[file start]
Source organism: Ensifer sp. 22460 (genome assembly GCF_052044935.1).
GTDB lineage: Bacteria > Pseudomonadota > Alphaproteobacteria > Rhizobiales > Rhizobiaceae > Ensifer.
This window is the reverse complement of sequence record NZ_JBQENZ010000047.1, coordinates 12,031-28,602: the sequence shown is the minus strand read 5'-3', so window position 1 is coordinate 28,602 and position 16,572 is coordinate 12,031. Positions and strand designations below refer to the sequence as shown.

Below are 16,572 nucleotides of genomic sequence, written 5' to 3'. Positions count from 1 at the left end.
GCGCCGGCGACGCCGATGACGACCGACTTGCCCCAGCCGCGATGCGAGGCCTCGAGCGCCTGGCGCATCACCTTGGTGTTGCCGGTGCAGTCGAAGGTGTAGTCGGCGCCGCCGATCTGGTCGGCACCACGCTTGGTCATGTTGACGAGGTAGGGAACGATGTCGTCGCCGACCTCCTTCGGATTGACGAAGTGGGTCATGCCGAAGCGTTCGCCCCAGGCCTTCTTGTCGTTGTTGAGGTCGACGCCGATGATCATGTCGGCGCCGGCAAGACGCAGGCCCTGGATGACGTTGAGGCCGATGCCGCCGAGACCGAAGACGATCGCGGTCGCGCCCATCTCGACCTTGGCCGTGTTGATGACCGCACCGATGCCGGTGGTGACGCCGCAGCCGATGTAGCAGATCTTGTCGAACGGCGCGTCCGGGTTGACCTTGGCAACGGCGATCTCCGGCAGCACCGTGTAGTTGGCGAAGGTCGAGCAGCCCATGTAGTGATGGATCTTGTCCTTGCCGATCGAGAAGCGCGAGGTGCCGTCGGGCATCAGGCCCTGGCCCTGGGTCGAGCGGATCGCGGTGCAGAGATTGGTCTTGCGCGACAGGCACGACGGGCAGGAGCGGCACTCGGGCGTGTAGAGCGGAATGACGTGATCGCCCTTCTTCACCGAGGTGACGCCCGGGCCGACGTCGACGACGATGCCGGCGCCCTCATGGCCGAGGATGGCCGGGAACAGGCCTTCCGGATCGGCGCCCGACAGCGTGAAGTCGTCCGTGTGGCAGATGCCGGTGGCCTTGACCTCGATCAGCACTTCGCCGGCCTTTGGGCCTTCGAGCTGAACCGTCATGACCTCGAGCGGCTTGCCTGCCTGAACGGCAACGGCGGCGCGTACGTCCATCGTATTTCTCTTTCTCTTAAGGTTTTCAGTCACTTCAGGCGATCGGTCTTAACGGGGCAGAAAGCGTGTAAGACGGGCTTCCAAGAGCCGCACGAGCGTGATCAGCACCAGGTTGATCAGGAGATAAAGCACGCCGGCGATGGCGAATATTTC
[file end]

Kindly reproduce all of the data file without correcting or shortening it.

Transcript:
Source organism: Ensifer sp. 22460 (genome assembly GCF_052044935.1).
GTDB lineage: Bacteria > Pseudomonadota > Alphaproteobacteria > Rhizobiales > Rhizobiaceae > Ensifer.
This window is the reverse complement of sequence record NZ_JBQENZ010000047.1, coordinates 12,031-28,602: the sequence shown is the minus strand read 5'-3', so window position 1 is coordinate 28,602 and position 16,572 is coordinate 12,031. Positions and strand designations below refer to the sequence as shown.

Below are 16,572 nucleotides of genomic sequence, written 5' to 3'. Positions count from 1 at the left end.
GCGCCGGCGACGCCGATGACGACCGACTTGCCCCAGCCGCGATGCGAGGCCTCGAGCGCCTGGCGCATCACCTTGGTGTTGCCGGTGCAGTCGAAGGTGTAGTCGGCGCCGCCGATCTGGTCGGCACCACGCTTGGTCATGTTGACGAGGTAGGGAACGATGTCGTCGCCGACCTCCTTCGGATTGACGAAGTGGGTCATGCCGAAGCGTTCGCCCCAGGCCTTCTTGTCGTTGTTGAGGTCGACGCCGATGATCATGTCGGCGCCGGCAAGACGCAGGCCCTGGATGACGTTGAGGCCGATGCCGCCGAGACCGAAGACGATCGCGGTCGCGCCCATCTCGACCTTGGCCGTGTTGATGACCGCACCGATGCCGGTGGTGACGCCGCAGCCGATGTAGCAGATCTTGTCGAACGGCGCGTCCGGGTTGACCTTGGCAACGGCGATCTCCGGCAGCACCGTGTAGTTGGCGAAGGTCGAGCAGCCCATGTAGTGATGGATCTTGTCCTTGCCGATCGAGAAGCGCGAGGTGCCGTCGGGCATCAGGCCCTGGCCCTGGGTCGAGCGGATCGCGGTGCAGAGATTGGTCTTGCGCGACAGGCACGACGGGCAGGAGCGGCACTCGGGCGTGTAGAGCGGAATGACGTGATCGCCCTTCTTCACCGAGGTGACGCCCGGGCCGACGTCGACGACGATGCCGGCGCCCTCATGGCCGAGGATGGCCGGGAACAGGCCTTCCGGATCGGCGCCCGACAGCGTGAAGTCGTCCGTGTGGCAGATGCCGGTGGCCTTGACCTCGATCAGCACTTCGCCGGCCTTTGGGCCTTCGAGCTGAACCGTCATGACCTCGAGCGGCTTGCCTGCCTGAACGGCAACGGCGGCGCGTACGTCCATCGTATTTCTCTTTCTCTTAAGGTTTTCAGTCACTTCAGGCGATCGGTCTTAACGGGGCAGAAAGCGTGTAAGACGGGCTTCCAAGAGCCGCACGAGCGTGATCAGCACCAGGTTGATCAGGAGATAAAGCACGCCGGCGATGGCGAATATTTC